Gossage A Deserving Hall of Famer, But Morris Has A Good Point, Too
Pose that question to 100 voting members of the Baseball Writers Association of America, and see how many different responses you get. Oh, you'll get overlapping adjectives, like longevity, consistency, and dominance. You'll also find that some put special weight onto MVP Awards, or Cy Youngs, or championships. This diversity is one reason -- maybe the BIGGEST reason -- that it's almost impossible to quantify what qualifies a player for Hall induction.
The votes came in last week, as you know, and only one person was elected: pitcher Rich "Goose" Gossage.
It's not really fair, or accurate, to label Gossage as just another closer who's finally getting his due, post-career. Because not only did Gossage begin as a starting pitcher, a la Dennis Eckersley, he also pitched more than just the ninth innings of games.
Gossage was a "closer" at a time when it wasn't unusual for him or those of his ilk to come into games in the eighth, seventh, or even sixth innings. In 1978, for example, when Gossage was named AL Fireman of the Year, he logged a Herculean (by today's standards) 134 innings pitched, according to retrosheet.org. Along the way he saved 27 games and won 10 others, with a dazzling 2.01 ERA. Mariano Rivera, widely regarded as the greatest closer of his era and a sure-fire Hall of Famer, routinely pitches anywhere between 70 and 80 innings, or just over half what Gossage logged in '78.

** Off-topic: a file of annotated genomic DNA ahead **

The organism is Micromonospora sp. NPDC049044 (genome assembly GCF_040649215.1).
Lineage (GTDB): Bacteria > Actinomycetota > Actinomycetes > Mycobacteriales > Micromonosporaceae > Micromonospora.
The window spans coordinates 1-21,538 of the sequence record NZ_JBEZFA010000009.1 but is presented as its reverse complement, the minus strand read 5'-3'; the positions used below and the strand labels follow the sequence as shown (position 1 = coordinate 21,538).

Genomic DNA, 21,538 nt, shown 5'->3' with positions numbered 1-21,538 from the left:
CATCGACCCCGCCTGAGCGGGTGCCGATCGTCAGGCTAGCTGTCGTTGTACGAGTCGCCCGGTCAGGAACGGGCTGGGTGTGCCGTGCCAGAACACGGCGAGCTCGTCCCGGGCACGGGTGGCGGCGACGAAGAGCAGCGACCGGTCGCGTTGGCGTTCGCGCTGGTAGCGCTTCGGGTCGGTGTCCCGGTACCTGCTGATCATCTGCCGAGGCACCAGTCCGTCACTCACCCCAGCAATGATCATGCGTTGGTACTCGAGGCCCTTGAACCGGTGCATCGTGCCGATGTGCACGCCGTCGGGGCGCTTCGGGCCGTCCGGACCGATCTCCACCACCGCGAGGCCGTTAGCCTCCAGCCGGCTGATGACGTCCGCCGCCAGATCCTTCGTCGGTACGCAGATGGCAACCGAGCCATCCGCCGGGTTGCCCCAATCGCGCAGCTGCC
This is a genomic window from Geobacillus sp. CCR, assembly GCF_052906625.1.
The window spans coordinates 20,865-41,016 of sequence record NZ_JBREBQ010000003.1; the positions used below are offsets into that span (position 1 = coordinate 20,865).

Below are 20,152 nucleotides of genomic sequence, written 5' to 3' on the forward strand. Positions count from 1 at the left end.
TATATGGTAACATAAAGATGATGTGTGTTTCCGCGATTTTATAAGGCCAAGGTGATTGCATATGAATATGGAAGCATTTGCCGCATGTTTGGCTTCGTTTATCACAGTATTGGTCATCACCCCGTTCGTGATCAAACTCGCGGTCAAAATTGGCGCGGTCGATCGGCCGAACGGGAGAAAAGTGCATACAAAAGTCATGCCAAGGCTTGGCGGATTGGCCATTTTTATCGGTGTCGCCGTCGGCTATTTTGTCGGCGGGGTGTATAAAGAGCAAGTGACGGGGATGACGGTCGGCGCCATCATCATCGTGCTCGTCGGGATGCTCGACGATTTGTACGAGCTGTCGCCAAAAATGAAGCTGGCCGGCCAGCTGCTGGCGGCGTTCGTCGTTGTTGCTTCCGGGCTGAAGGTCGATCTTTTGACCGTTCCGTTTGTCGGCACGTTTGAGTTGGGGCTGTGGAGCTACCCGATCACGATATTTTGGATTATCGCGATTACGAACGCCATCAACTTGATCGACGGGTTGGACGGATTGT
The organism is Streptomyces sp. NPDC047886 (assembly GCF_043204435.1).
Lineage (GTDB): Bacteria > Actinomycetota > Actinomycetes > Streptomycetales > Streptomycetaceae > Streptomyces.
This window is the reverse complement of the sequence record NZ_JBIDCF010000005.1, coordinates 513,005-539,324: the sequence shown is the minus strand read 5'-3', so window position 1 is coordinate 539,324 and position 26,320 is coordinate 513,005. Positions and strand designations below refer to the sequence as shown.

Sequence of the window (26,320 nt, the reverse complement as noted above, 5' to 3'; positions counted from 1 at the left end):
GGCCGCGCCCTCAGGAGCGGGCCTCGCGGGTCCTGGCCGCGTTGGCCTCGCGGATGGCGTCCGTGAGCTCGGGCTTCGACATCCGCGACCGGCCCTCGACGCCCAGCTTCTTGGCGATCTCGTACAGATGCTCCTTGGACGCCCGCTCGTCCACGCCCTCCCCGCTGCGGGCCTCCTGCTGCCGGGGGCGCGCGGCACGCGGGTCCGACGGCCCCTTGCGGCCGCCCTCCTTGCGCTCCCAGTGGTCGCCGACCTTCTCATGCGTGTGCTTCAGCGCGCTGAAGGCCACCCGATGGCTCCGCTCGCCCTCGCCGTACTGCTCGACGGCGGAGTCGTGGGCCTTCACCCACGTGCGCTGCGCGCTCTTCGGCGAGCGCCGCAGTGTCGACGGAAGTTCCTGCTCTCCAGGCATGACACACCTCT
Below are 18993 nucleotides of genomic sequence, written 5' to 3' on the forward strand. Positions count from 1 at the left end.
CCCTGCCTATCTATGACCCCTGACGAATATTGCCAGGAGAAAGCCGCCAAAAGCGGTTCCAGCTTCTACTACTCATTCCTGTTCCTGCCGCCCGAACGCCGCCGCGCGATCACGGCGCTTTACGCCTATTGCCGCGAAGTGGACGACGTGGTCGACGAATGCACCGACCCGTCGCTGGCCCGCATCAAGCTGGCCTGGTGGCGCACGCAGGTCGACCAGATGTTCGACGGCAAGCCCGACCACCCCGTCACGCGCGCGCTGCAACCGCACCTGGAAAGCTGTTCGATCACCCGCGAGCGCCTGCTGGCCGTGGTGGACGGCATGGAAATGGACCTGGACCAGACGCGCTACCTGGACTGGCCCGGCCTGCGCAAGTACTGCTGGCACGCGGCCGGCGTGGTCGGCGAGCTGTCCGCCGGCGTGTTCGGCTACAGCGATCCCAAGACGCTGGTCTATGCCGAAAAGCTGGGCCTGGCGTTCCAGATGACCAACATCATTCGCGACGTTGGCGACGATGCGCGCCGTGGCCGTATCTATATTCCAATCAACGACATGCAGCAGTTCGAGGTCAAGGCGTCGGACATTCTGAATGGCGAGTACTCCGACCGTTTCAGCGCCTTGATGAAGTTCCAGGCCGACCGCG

1978 wasn't an aberration for the Goose. He never quite touched 134 IP again, but he was near 100 on several occasions. His saves weren't the three out, ten-pitch variety. His 21 decisions in '78 indicate that; managers Billy Martin and Bob Lemon wouldn't hesitate to bring Gossage in at the first sign of trouble -- and that was rarely just in the ninth.
Why am I going on and on over Gossage, who was finally elected after several rejections?
Well, I suppose it's to express my support for the voting results, and also to make Jack Morris feel a tad better.
Morris, the almost-Hall of Famer who fell a little short again last week, made several comments publicly in the wake of the tabulation. One of the concerns he expressed was what he perceived to be a sort of over-compensating tendency the voters have toward relief pitchers. Basically, Morris doesn't want the recent, perhaps trendy movement to recognize relief pitchers -- some belatedly -- to overshadow the exploits of some arguably deserving starters.
Like himself, of course. But also others he cited, like Bert Blyleven.
It's a legitimate, reasonable point, and one that I believe isn't rooted in sour grapes.
For the record, Morris didn't begrudge Gossage his achievement -- in fact, he lauded the results when it came to the Goose. But he also wasn't shy to express disappointment over his exclusion -- and who can blame him?
I took, with great difficulty, an official position on Morris's candidacy a few years ago, and I'm not comfortable changing it -- though it's tempting. I wrote that Morris, in my mind, was just barely not a Hall of Famer. It wasn't that some of his numbers didn't impress me -- they did -- but the one number, his 3.90 career ERA, was a little too high for my comfort level. His 254 career wins, though, had they been perhaps 25-30 more, might have cancelled out the ERA. I could go with a 280-290 win guy with a 3.90, but not a 254 win guy. You're free to disagree with my logic, of course.
So the writers didn't just overcompensate for relievers by electing Gossage, Mr. Morris. Yet I agree with you that they shouldn't ignore worthy starters while they're simultaneously recognizing the stalwarts of the bullpens.
Even if you're one starter who doesn't quite make the grade. No harm in that, though.